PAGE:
On the morning of 24 April 2013 the eight-storey Rana Plaza factory complex in Savar, on the outskirts of Bangladesh’s teeming capital Dhaka, collapsed. More than 1,100 people died, predominantly young women. It took three weeks for all of the 2,500 or more survivors to be pulled from the rubble. Eighty of them required amputations. Over 600 were classified as ‘severely injured’. A year passed and 200 workers were still officially missing; body parts were still be found in the foetid, rubbish-strewn pit which is now all that remains of the complex that comprised five factories producing hundreds of thousands of garments each month, a bank, a row of shops.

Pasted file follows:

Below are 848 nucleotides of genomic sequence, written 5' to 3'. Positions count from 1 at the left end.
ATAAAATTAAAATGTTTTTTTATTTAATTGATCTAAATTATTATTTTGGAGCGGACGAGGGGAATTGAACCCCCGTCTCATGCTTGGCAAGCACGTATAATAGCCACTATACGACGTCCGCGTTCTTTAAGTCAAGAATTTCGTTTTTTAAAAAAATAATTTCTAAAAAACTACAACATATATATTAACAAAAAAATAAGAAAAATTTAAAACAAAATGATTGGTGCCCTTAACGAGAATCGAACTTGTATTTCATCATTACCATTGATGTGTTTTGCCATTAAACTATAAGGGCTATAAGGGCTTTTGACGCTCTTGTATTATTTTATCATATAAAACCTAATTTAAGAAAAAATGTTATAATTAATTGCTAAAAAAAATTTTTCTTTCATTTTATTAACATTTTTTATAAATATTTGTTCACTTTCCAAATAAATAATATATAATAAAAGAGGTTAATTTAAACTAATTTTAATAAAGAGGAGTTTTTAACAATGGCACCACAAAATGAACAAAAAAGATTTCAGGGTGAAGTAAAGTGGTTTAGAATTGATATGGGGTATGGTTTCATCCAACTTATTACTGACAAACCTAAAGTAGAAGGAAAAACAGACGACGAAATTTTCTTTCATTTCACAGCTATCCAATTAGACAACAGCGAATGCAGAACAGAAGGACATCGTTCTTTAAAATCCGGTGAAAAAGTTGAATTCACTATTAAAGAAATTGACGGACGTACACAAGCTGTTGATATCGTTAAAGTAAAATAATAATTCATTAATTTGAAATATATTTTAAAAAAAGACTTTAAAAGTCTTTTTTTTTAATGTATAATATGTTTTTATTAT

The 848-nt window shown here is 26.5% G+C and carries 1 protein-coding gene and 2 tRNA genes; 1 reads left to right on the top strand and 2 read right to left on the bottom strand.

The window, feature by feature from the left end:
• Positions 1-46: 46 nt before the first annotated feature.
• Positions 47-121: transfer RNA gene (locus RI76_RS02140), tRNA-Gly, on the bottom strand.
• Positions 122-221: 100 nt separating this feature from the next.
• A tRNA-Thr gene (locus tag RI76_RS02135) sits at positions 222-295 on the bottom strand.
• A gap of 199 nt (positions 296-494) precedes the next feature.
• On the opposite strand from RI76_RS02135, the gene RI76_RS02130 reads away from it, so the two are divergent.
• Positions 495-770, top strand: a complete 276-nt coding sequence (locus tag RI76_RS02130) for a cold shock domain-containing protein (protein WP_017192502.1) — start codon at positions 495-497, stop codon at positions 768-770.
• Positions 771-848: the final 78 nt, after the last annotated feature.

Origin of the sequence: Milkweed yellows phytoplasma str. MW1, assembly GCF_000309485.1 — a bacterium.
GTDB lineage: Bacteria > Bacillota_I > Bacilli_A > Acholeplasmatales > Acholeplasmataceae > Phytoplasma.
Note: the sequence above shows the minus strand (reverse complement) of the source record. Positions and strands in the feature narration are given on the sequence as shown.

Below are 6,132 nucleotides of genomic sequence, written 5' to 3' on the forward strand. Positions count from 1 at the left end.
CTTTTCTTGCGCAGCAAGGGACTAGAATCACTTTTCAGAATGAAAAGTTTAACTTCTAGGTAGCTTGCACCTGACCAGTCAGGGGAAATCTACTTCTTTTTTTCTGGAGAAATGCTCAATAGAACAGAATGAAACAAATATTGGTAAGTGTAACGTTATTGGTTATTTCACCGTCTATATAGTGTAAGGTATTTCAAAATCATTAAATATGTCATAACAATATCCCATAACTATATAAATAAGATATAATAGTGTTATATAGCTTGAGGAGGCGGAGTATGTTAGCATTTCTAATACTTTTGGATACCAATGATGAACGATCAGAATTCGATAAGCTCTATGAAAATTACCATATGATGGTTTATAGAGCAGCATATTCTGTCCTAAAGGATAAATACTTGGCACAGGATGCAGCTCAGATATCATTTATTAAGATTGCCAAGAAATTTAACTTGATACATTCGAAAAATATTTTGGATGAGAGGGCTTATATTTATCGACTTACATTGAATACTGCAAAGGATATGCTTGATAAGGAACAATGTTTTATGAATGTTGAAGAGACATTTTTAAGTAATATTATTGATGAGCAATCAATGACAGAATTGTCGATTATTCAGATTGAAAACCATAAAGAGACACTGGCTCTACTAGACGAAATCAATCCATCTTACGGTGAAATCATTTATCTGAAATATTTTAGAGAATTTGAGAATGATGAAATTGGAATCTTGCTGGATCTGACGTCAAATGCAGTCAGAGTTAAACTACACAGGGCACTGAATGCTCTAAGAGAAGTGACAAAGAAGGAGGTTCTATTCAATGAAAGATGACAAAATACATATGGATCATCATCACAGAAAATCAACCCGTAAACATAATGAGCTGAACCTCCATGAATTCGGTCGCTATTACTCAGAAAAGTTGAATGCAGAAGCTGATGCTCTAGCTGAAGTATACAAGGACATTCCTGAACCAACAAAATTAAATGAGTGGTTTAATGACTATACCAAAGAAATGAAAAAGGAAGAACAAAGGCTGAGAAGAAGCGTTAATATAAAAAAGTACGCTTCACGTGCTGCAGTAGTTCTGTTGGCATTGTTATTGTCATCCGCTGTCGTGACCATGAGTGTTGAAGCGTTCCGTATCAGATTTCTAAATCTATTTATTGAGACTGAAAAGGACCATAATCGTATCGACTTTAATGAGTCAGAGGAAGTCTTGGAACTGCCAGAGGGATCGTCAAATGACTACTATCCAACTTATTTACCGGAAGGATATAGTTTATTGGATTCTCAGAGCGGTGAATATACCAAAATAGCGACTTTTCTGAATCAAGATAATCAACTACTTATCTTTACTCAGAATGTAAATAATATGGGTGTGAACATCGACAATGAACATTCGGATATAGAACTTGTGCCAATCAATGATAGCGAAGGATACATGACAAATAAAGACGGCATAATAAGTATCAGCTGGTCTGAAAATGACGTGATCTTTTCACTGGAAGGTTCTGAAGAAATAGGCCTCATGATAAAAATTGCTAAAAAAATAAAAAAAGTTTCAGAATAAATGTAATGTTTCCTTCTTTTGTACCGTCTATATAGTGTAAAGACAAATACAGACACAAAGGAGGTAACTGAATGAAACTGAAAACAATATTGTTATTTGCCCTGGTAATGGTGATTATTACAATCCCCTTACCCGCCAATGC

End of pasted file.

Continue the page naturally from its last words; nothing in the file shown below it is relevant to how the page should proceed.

Though it was the worst industrial accident anywhere in the world for a generation, it was these clothes – identical to those found on any day in store windows on any high street in any western city – that explained the headlines across the globe. The news of the collapse brought with it, for western consumers, the reality that there was a very real possibility that they were wearing something that had been made in the ruined factory that they could now see on their screens. This was the link, a visceral connection beyond the natural human sympathy most tragedies evoke, that guaranteed a reaction.
The interest lasted around a week.
Ahahaha so I have to read the papers every day at work (as I think everyone already knows by now), and today in the financial paper there’s a big article about how Namco Bandai had a poor 2013 — and that the way to reclaim their lost profits would be to shift more of their offering away from physical toys towards digital products.
*GIVES VERY POINTED LOOK IN THE DIRECTION OF SHIFTY LOOK / NAMCO HIGH BEING CLOSED DOWN BY NAMCO BANDAI*